Underscoring the crushing impact of COVID-19 on the passenger experience (PaxEx) industry, Safran today reported that revenue for its aircraft interiors segment plummeted 55.7% year-over-year in the third quarter, as production rates for widebody programs remained depressed and airlines postponed aircraft retrofit projects and associated product deliveries.
The French multinational corporation, which has been in cost-cutting mode amid the pandemic, explained that aircraft seat sales in the third quarter were strongly hit by the deferral of business class seat deliveries.
It also saw lower sales volumes for lavatories on regional jets, galleys on the Airbus A320, A330 and Boeing 737 MAX programs, and catering equipment.
Within the Safran Passenger Solutions business, “connected cabin (IFE), air management and custom cabin interiors activities were all impacted”, said the firm.
Notably, Safran’s aftermarket services revenue decreased by 64.9% (61.9% on an organic basis) during the third quarter “mainly due to the seats aftermarket” as well as reduced cabin spares sales for galleys, trolleys, and catering inserts, as well as maintenance, repair and overhaul activities.
Safran’s other business segments, including aerospace propulsion – which sees it exposed to the 737 MAX, the A320neo and Comac C919 narrowbody programs through its CFM joint venture with GE – also saw year-over-year declines, but not quite as steep as in aircraft interiors.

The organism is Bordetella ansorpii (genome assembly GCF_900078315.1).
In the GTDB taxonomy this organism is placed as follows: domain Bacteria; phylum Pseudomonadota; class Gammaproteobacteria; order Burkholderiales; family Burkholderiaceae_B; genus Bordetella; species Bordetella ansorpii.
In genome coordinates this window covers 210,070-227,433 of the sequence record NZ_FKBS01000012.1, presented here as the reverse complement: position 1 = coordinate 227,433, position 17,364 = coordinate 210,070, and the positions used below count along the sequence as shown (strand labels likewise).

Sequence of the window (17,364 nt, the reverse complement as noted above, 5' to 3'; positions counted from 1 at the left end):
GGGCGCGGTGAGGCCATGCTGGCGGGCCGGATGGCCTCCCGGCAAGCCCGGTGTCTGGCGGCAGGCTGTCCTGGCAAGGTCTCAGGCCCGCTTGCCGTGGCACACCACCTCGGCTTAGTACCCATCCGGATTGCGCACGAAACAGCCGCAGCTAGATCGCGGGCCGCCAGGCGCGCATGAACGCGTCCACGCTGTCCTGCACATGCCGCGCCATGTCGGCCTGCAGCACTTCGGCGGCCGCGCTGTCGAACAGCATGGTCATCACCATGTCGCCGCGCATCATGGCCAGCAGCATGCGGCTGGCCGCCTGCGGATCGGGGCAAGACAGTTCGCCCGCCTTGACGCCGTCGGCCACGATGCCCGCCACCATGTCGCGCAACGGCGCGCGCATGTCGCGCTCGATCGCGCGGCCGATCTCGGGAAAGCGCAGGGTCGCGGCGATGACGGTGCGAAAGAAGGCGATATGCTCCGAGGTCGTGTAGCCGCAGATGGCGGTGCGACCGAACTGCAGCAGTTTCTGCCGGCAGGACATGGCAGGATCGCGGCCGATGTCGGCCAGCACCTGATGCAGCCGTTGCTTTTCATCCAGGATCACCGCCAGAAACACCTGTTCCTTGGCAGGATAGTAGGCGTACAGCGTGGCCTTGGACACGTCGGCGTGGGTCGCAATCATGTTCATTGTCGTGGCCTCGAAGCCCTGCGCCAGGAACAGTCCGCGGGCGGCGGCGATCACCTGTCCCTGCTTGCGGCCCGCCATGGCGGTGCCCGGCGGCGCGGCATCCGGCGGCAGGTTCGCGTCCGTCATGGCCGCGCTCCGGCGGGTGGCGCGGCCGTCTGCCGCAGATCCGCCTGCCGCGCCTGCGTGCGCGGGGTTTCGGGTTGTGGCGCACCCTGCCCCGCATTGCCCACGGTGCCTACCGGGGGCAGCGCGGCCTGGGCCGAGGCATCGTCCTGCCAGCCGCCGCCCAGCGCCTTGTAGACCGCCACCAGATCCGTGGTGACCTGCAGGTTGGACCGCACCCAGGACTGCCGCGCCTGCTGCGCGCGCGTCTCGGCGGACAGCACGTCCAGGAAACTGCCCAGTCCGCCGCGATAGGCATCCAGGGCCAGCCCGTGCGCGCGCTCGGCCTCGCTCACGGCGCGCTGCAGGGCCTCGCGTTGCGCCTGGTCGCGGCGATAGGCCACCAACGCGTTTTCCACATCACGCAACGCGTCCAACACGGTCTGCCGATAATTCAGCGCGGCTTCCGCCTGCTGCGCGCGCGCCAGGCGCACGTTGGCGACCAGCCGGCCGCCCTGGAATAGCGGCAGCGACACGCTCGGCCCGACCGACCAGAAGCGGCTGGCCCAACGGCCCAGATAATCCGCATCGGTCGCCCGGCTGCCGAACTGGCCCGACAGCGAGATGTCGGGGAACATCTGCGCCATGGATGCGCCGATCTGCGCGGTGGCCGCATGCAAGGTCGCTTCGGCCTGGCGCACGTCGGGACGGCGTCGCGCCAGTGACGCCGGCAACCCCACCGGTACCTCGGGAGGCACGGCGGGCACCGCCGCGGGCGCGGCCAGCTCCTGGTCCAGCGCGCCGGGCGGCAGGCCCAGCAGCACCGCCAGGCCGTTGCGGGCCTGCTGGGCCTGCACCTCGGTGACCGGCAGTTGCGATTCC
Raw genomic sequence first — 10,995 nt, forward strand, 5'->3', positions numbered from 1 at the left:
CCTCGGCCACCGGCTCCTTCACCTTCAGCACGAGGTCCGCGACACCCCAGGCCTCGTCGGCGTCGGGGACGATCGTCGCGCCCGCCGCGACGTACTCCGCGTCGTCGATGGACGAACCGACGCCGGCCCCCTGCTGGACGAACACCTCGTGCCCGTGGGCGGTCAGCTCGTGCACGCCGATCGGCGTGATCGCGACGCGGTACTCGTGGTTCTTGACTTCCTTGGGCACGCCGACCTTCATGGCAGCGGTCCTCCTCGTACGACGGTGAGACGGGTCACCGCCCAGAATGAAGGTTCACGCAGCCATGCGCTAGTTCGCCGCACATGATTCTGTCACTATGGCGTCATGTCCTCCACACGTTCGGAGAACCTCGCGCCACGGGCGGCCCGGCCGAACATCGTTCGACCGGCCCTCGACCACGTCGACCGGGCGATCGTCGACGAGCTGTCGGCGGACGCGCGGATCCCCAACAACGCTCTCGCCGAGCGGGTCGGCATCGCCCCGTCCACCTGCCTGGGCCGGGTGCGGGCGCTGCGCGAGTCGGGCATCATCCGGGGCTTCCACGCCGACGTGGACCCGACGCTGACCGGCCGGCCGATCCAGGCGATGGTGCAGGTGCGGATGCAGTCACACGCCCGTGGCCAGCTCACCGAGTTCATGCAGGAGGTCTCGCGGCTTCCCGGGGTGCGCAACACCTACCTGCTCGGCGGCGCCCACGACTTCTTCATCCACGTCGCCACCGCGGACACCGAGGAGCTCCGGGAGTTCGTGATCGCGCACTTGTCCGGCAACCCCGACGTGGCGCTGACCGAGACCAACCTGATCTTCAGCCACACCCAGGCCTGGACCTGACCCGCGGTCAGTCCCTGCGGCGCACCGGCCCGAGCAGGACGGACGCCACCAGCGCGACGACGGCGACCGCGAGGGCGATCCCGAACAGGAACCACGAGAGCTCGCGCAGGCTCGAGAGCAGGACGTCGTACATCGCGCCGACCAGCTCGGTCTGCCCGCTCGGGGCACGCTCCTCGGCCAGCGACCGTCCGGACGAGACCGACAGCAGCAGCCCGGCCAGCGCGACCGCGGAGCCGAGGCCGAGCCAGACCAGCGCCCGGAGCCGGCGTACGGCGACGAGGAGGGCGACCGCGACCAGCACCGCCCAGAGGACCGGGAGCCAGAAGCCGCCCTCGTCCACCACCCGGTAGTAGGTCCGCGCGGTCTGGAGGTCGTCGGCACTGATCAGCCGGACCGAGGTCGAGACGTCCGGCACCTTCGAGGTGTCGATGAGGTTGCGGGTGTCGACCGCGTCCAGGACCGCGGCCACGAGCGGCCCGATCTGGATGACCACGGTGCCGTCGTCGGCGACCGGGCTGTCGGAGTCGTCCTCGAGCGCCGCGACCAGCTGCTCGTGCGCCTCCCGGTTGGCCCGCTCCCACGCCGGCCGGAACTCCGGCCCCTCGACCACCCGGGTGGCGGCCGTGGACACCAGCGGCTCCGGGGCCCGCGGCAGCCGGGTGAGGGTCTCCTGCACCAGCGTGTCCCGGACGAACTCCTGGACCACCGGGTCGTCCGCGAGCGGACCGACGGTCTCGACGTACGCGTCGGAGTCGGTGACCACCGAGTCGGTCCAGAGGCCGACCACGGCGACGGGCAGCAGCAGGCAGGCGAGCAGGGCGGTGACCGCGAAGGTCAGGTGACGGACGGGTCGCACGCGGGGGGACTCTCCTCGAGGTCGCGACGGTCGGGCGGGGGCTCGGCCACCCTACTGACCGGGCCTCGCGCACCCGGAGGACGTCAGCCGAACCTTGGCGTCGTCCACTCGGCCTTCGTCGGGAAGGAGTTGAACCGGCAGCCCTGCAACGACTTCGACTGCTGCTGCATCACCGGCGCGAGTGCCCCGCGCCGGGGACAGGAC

“Unlike other divisions, aircraft interiors showed a decrease in activity in September,” noted the firm.
During the third quarter, Safran did manage to secure a couple of new aircraft seating contracts, however. It was selected by a US airline to provide business class seats for its new Boeing 787 (believed to be United Airlines for its Polaris rollout.) An Asian airline also tapped Safran to provide economy class seats “for its future A321 and business class seats for its new Boeing 787”, said the company.
Despite a challenging third quarter, Safran’s overall earnings for the period represented an improvement over second quarter results across all business activities. It posted third quarter revenue of nearly EUR 3.4 billion, a decline of 44.5% compared to the year-ago period.
“After a second quarter strongly hit by the impacts of the COVID-19 crisis on all activities, the third quarter has seen a lesser deterioration. Thanks to the efforts of Safran teams worldwide, the implementation very early in the year of an ambitious adaptation plan has been key in a context of a prolonged air traffic crisis, which allows us to confirm our financial targets for the end of the year,” said CEO Philippe Petitcolin in a statement.
“More than ever, we keep cutting costs while preserving our technological roadmaps. I am convinced that innovation will be central to emerging from this crisis.”
Indeed, despite continued unpredictability about the pace of air travel recovery, Safran is maintaining its full-year 2020 outlook. It expects adjusted revenue to decrease by approximately 35%, and to report positive free cash flow generation in the second half “despite still strong uncertainties” regarding the evolution of its working capital.
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Image at top credited to Safran